Kate Shenton started small, made a short (Send in the Clowns) for a few hundred, a niche / fetish documentary (On Tender Hooks) and then a feature for £5,000 (Egomaniac) and is now working on a £750k budget film (Bloody Burrito) as a result.  Living proof that your work is a calling card, which if good enough will lead to bigger and better work!  Kate’s genre is horror, and from what I’ve seen of it – somewhat fetish horror at that .. but again proof that catering for a niche audience can be quite profitable.

We discussed High and Low Concept films (high – premise can be described in less than 3 short sentences, low requires a lot more foundation)

We discussed films such as Cars, Logan, Lego: The Batman Movie, Snakes on a Great Plane, IT, Spiderman: Homecoming, and more.

We also learned of the Raindance HND Challenge. A competition for all the students across all the groups. Make a film with £5000. Prove your worth, pitch your idea and be “hired” to make the film. Fail or don’t deliver and risk being cut, just as if you were in Hollywood!

 

We broke for lunch after a brief visit to the BFI Reuben Library, an amazing repository of all things film related!  I can’t wait to get my teeth into their research materials over the next 2+ years.

The afternoon was another practical class where we learned about lens compression and (touched on) field of view seeing first hand the differences between a shot with a 14mm wide-angle lens through to a 135mm lens using Raindance’s new box of 6 prime lenses. (14,24,35,50,85,135 mm primes).  Next week is the other half of the conundrum – depth of field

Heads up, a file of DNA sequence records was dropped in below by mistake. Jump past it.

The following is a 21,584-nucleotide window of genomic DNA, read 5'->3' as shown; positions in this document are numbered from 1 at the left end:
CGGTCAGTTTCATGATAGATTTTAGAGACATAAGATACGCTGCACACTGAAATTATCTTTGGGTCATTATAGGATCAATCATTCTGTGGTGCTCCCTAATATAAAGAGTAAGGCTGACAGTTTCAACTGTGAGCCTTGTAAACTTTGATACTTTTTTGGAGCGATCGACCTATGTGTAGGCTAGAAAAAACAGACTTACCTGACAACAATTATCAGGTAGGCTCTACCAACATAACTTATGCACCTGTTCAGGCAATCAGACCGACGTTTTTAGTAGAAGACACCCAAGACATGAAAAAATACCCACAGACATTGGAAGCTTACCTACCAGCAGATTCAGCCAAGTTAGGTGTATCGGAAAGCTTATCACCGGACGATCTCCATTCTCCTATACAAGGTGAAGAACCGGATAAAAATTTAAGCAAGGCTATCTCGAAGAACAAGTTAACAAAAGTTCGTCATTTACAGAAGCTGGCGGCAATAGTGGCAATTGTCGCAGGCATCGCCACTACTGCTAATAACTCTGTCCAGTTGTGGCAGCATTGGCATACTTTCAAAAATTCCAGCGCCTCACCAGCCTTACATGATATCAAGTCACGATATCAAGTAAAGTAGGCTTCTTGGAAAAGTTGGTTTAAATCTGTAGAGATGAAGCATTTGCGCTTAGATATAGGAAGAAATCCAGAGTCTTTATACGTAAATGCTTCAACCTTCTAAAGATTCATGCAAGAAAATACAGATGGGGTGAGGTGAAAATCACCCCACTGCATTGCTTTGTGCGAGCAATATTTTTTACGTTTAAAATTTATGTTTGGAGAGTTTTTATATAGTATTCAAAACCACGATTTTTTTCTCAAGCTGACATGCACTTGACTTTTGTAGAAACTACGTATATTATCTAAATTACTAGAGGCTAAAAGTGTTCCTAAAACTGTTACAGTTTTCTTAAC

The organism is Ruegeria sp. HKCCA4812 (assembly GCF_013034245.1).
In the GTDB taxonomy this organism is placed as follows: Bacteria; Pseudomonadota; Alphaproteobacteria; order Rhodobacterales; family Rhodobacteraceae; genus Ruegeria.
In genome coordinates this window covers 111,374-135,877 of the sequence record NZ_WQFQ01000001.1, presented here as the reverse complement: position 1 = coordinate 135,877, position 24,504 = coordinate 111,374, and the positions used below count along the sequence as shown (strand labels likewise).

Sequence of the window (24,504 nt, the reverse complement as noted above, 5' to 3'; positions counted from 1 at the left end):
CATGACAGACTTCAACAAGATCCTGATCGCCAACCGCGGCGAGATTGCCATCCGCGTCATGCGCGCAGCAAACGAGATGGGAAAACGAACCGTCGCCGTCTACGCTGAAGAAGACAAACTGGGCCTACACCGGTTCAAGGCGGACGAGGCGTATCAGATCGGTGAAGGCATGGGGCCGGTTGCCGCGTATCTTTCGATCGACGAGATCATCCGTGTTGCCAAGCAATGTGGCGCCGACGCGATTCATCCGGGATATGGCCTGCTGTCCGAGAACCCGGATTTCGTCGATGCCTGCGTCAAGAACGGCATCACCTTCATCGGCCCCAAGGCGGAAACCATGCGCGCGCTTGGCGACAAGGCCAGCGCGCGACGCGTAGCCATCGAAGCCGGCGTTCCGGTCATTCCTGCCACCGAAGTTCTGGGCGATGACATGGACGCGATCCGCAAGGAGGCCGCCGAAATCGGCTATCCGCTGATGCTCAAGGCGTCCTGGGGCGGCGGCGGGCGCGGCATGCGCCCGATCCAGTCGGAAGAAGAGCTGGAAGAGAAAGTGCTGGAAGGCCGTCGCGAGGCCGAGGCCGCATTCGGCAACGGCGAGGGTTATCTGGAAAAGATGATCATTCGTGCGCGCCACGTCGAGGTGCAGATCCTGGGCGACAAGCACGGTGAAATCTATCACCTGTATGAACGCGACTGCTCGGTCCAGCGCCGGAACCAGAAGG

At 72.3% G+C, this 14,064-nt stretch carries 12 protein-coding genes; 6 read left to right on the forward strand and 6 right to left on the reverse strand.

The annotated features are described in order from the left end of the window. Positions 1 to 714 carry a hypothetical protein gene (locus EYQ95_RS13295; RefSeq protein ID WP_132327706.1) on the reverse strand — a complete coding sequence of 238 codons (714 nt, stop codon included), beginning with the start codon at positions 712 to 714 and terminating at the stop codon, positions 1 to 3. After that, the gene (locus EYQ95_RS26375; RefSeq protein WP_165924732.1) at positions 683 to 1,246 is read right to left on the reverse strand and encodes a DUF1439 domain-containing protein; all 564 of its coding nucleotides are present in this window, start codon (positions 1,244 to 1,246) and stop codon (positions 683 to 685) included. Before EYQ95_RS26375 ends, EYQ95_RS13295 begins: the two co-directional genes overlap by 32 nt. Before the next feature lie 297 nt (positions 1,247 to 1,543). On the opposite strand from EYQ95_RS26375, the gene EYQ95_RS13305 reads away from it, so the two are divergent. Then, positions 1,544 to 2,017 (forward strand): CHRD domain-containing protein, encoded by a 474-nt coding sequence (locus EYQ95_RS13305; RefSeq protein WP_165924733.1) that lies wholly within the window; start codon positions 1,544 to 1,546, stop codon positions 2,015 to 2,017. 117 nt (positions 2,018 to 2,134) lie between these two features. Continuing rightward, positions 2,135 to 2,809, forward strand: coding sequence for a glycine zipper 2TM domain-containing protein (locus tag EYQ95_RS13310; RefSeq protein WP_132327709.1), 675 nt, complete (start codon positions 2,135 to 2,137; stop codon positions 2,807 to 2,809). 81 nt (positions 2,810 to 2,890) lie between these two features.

Again, best practices on lens handling were reinforced as we took turns to be continuity, camera, 1st AC and model in our group of 4.

Today’s lesson is probably best demonstrated by this image from BokehSharp which I’ve referenced in other blog posts previously.

 It clearly shows how the wider angle the lens the more detail is visible in the background, whilst the longer the lens, the more compressed the background is, coupled with this image below which demonstrates how items in the foreground can be elongated / made to look much larger than they are.

This video on “dolly zoom” (the Vertigo effect) demonstrates how the effect is used effectively in films to create a feeling of unease in the viewer

 

 

Working with Adobe Premiere – HND Day 1 – Epilogue

Today is the first day, since roughly 2007, that I have had to use Adobe Premiere to edit a video project.  Since Apple bought FCP from Macromedia and ported it to the Mac, the first release of Final Cut Pro (since Adobe snubbed Apple) I have been using Final Cut.